41. 41. Advantages ● Elements may be computed lazily. If we apply a Mapper to a collection of a thousand elements but only iterate over the first three, the remaining elements will never be mapped. ● Method chaining is encouraged. Hence there's no need to store intermediate results in their own collections. ● Internal iteration hides implementation decisions. For example, we could parallelize a map() operation just by writing myCollection.parallel().map(e ‑> e.length()).
  42. 42. Try it out today! The prototype compiler is being implemented in OpenJDK. ● Source code is available at http://hg.openjdk.java. net/lambda/lambda ● Binary snapshots of the lambda-enabled JDK prototype are available athttp://jdk8.java.net/lambda IDE support: ● Netbeans 8 Nightly Builds with experimental Lambda support ● IDEA 12 EAP with experimental Lambda support
  43. 43. Date & Time API JSR 310
  44. 44. Oldies: Date ● Mutable
  45. 45. Oldies: Date ● Mutable ● Years being indexed from 1900
  46. 46. Oldies: Date ● Mutable ● Years being indexed from 1900 ● Months being indexed from 0
  47. 47. Oldies: Date ● Mutable ● Years being indexed from 1900 ● Months being indexed from 0 Ex.: Date d = new Date(1L); System.out.println(d.toString());
  48. 48. Oldies: Date ● Mutable ● Years being indexed from 1900 ● Months being indexed from 0 Ex.: Date d = new Date(1L); System.out.println(d.toString()); //Thu Jan 01 02:00:00 EET 1970
  49. 49. Oldies: Calendar ● Mutable
  50. 50. Oldies: Calendar ● Mutable ● Not very convenient (lack of simple field methods)
  51. 51. Oldies: Calendar ● Mutable ● Not very convenient (lack of simple field methods) ● Very difficult to extend (add new calendars)
  52. 52. Oldies: Calendar ● Mutable ● Not very convenient (lack of simple field methods) ● Very difficult to extend (add new calendars) Ex.: Calendar c = Calendar.getInstance(); int weekday = c.get(DAY_OF_WEEK);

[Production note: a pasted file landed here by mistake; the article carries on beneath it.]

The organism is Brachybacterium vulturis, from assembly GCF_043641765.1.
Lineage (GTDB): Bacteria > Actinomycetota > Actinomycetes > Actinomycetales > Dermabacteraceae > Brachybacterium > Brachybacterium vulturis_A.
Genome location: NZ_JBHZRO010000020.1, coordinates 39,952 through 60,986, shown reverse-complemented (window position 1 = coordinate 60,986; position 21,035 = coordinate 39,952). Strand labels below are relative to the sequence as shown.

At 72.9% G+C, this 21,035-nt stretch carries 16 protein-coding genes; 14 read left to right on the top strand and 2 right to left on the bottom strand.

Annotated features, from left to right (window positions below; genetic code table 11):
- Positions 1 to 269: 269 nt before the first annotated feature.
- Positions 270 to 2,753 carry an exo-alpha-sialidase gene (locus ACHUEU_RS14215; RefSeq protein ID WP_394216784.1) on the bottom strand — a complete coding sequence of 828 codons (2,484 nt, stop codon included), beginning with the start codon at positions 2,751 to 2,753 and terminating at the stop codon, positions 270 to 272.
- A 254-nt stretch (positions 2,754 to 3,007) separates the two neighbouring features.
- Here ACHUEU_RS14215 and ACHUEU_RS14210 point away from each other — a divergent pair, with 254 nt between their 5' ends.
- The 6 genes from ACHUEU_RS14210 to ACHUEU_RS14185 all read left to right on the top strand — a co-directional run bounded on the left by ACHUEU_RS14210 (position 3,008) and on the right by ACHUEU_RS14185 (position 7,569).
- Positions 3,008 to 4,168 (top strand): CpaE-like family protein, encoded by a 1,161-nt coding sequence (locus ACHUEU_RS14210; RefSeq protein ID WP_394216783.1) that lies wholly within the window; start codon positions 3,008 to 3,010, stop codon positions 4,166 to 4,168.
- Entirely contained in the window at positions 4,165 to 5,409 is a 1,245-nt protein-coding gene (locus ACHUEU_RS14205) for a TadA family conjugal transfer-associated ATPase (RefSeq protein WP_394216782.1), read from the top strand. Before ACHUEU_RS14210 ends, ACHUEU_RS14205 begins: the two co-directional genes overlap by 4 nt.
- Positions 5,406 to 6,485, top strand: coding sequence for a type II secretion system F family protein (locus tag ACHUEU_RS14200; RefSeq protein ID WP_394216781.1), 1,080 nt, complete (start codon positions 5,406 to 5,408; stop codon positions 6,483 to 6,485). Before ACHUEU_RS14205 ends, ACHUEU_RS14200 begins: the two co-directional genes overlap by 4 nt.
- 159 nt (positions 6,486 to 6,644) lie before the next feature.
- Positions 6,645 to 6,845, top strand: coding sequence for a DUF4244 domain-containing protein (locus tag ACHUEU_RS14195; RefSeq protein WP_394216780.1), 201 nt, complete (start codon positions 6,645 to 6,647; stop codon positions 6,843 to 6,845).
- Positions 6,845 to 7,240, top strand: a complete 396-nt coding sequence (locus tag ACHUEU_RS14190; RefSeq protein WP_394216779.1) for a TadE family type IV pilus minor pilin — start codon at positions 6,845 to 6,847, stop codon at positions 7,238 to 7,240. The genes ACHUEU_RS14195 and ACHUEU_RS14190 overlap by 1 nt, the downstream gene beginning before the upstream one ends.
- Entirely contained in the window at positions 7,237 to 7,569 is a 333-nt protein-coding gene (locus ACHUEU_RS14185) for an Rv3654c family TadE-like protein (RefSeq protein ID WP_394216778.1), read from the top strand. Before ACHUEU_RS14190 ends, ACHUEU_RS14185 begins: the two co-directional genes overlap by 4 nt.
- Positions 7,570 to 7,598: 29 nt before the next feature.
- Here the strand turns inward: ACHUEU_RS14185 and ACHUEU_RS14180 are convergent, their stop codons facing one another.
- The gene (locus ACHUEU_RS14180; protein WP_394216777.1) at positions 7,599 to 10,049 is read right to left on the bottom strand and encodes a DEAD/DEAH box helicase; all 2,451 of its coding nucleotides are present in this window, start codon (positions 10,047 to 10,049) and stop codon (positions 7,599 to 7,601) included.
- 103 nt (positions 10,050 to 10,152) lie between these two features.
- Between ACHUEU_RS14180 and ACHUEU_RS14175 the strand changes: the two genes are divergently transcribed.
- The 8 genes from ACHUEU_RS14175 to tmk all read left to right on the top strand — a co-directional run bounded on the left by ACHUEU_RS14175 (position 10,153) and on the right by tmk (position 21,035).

53. 53. Oldies: Calendar ● Mutable ● Not very convenient (lack of simple field methods) ● Very difficult to extend (add new calendars) Ex.: Calendar c = Calendar.getInstance(); int weekday = c.get(DAY_OF_WEEK); Date d = c.getTime();
  54. 54. Under pressure...
  55. 55. JSR 310 ● Immutable
  56. 56. JSR 310 ● Immutable ● Defines consistent language for domain ○ Offset from UTC vs TimeZone ○ Machine vs Human ○ ISO 8601
  57. 57. JSR 310 ● Immutable ● Defines consistent language for domain ○ Offset from UTC vs TimeZone ○ Machine vs Human ○ ISO 8601 ● No old Date/Calendar usage (clean)
  58. 58. JSR 310 ● Immutable ● Defines consistent language for domain ○ Offset from UTC vs TimeZone ○ Machine vs Human ○ ISO 8601 ● No old Date/Calendar usage (clean) ● Extensible
  59. 59. JSR 310 ● Immutable ● Defines consistent language for domain ○ Offset from UTC vs TimeZone ○ Machine vs Human ○ ISO 8601 ● No old Date/Calendar usage (clean) ● Extensible ● Led by JodaTime creator (S. Colebourne)
  60. 60. Example: JSR 310 Clock clock = Clock.systemUTC(); LocalDate localDate = LocalDate.now(clock); //2012-11-13
  61. 61. Example: JSR 310 Clock clock = Clock.systemUTC(); LocalDate localDate = LocalDate.now(clock); //2012-11-13 MonthDay brasilBday = MonthDay.of(JUNE, 21);
  62. 62. Example: JSR 310 Clock clock = Clock.systemUTC(); LocalDate localDate = LocalDate.now(clock); //2012-11-13 MonthDay brasilBday = MonthDay.of(JUNE, 21); ZoneId zoneId = ZoneId.of("America/New_York"); Clock clock = Clock.system(zoneId); ZonedDateTime zonedDateTimeUS = ZonedDateTime.now(clock); //2012-11-11T04:17:58.693-05:00[America/New_York]
  63. 63. Example: JSR 310 import static javax.time.calendrical.LocalPeriodUnit. HOURS; Period p = Period.of(5, HOURS); LocalTime time = LocalTime.now(); LocalTime newTime; newTime = time.plus(5, HOURS); // or newTime = time.plusHours(5); // or newTime = time.plus(p);
  64. 64. Why not Joda Time? ● Machine timelines ● Pluggable chronology ● Nulls ● Internal implementation
  65. 65. VM/GC JEP 122 & JEP 156
  66. 66. PermGen removal ● Java Heap vs PermGen